Among the many tales Partition has spawned, the one of Biyyathil Moideen Kutty is unique: a Malayali, he migrated to Pakistan in his youth, two years after the country was born as a modern nation-state. He gradually rose in public life there to become the political secretary of famous Baloch leader Ghaus Bakhsh Bizenjo—while still remaining firmly committed to the Left ideology (even as his countrymen progressively swooned under the spell of the Islamists). At the launch of Kutty’s book, provocatively titled Sixty Years in Self-Exile: No Regrets, in Delhi last week, former Union minister Mani Shankar Aiyar quipped, “It takes a Malayali to think of a revolution in Pakistan.”
But why call it self-exile? This is because he wasn’t compelled to leave India (as most south Indians weren’t) but decided to cross the border of his own accord. Perhaps he was committed to the idea of Pakistan? Kutty, who looks 10-15 years younger than his age of 81, says, “There was no religious, economic or political factor that compelled me to leave.” The main reason, he says, was his love for geography, a fascination for places like the Khyber Pass. “Also, I was in Madras at the time and felt isolated. That could have been the other factor.”
Born in a middle-class Muslim peasant’s family in Tirur, near Calicut, he went to Madras for his college education. He reached Karachi with a friend, landing there, yes, on August 14, 1949. There was already a sizeable Moplah community in Karachi then, some of whom had taken refuge there following the crackdown on the Moplah peasants’ rebellion of 1921. Though he hardly knew any Urdu or Punjabi and only spoke English and Malayalam, Kutty was accepted warmly by the Pakistanis. In subsequent years, he married and raised four children there.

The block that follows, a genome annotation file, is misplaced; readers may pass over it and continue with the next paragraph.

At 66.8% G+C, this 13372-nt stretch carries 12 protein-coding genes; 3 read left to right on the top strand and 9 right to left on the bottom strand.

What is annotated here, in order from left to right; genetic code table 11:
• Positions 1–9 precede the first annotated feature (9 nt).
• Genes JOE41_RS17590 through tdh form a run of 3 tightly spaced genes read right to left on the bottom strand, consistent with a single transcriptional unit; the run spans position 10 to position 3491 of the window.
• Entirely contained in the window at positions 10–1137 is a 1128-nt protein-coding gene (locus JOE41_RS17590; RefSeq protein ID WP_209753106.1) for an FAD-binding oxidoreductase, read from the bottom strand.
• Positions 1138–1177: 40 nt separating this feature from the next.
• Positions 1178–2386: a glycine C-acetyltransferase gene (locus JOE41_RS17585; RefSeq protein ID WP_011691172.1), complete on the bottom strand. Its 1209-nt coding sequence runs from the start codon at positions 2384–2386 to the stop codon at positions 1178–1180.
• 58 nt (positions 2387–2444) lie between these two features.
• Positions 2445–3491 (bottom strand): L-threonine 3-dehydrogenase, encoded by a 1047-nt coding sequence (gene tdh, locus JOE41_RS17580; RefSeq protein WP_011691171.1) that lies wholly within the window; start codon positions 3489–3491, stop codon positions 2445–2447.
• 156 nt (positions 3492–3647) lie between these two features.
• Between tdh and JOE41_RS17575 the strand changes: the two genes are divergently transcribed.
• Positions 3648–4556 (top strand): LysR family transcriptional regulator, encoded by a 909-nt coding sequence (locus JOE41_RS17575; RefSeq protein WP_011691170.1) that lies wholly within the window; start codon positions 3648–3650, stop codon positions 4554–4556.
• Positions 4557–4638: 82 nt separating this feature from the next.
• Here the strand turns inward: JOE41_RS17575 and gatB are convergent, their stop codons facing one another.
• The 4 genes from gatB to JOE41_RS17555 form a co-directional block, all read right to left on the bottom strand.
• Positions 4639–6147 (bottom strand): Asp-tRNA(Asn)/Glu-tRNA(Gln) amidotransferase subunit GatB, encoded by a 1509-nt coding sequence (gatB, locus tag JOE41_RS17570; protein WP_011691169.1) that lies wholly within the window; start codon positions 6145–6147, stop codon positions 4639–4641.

Kutty was sent off to jail under Ayub Khan’s martial law and under democrat Bhutto as well.
If he has no regrets about his self-exile, it’s because as a political activist on the Left (his first task was to organise bidi workers in Lahore) he fathoms the country’s heartbeat, even its current palpitations and disruptions of rhythm from an atypical perspective. Activism saw him traverse the land, from Karachi to Khyber. Kutty was packed off to jail under Ayub Khan’s martial law and, ironically, under democrat Zulfiqar Bhutto as well. Through his political life, he forged close contacts with leaders like G.M. Syed, Mian Iftikharuddin, Maulana Bhasani and Raza Kasim, eventually becoming the political secretary of Bizenjo during his stint as governor of Balochistan in the early ’70s. Incidentally, even Benazir Bhutto wanted him as her press secretary.
Kutty met leading literary figures like Faiz Ahmed Faiz and Sadat Hasan Manto. What did it for a Malayali youth to be in the company of people like Faiz? “Woh to khuda thhe hamare liye,” says Kutty about Faiz, whom he describes not only as a great poet and political commentator but also as a great soul. “He was such a great poet because he was such a great human being,” he says.
His ringside view of politics makes him an interesting commentator on the developments in Pakistan. Like many others, Kutty is worried about the rise of religious fundamentalist groups and the unbridled power the generals enjoy. But also like any traditional leftist, he blames the country’s ills on the United States and other western powers. He admits that much of the problem in Pakistan stems from its refusal to erase its birthmark (stemming from the two-nation theory) and develop into a modern, democratic state.
He, however, remains optimistic about Pakistan, pointing to the increasing number of people who have begun to question the rampant Islamisation of society, the power exercised by the military and its obsession with India. “Even people in the streets are now raising these questions,” he says.